Deputy Administrator for USAID Don Steinberg provided a keynote address in which he spoke about the agency’s efforts to integrate gender policy across all programs. Acknowledging the changing landscape—with the creation of UN Women and recent commitments from President Obama and Secretary Clinton— and the growing awareness of the consequences for excluding women and girls from society, Steinberg said this was a time for action. Some of the action steps USAID has taken include: requiring a gender impact statement on all projects, mandatory training, a code of conduct for trafficking, and the creation of two senior positions for gender empowerment. After listing these steps, Steinberg said the agency is committed to making sure these gains “deepen and are irreversible” adding, “These are non-negotiable requirements for lasting peace and stability—not pet rocks in a rucksack.”
MFAN is thrilled to kick off a blog series on the reform aspects of Feed the Future. The first post in the series is from Mannik Sakayan, Senior Policy Analyst at Bread for the World. Be sure to check back in the coming weeks as we feature posts from World Food Program USA, ActionAid, the Partnership to Cut Hunger and Poverty in Africa, and the German Marshall Fund.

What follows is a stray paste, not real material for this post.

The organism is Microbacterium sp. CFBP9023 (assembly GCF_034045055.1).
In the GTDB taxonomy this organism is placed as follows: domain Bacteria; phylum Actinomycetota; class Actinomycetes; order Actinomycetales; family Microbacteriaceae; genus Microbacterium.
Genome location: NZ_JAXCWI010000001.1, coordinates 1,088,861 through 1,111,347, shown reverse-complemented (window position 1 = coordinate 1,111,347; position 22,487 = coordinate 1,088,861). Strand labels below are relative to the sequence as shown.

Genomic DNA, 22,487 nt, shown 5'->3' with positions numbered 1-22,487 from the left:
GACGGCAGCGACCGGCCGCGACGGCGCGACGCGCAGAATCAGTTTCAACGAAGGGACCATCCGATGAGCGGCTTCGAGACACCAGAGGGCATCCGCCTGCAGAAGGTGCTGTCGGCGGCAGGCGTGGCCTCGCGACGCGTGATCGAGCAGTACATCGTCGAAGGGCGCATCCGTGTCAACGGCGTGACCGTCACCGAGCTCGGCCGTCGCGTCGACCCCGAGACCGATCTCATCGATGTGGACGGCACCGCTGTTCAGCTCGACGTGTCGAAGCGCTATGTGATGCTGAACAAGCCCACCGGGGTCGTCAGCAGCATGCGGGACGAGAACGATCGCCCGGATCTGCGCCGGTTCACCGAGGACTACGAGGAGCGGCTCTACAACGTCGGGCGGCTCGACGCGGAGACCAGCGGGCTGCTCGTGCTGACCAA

As we approach the 100th anniversary of International Women’s Day next week, Heather Coleman of Oxfam America writes about how she is inspired and humbled by the actions women and men are taking across the country to raise awareness about climate change, hunger, and other injustices facing women in poor countries.
Tuesday, March 8 marks the 100th anniversary of International Women’s Day, but MFAN Partner Women Thrive Worldwide is drawing attention to the importance of women’s empowerment a few days early. Tomorrow morning they will have their 3rd annual International Women’s Day breakfast as the community takes stock of the progress made in agricultural development and food security and explores important questions for charting a path forward for gender equality.
“The United States provides foreign assistance because it serves our interests. Helping countries become more democratic, more stable, more capable of defending themselves and better at pulling themselves out of poverty is just as important for us, our national security and our economic prosperity as it is for them.”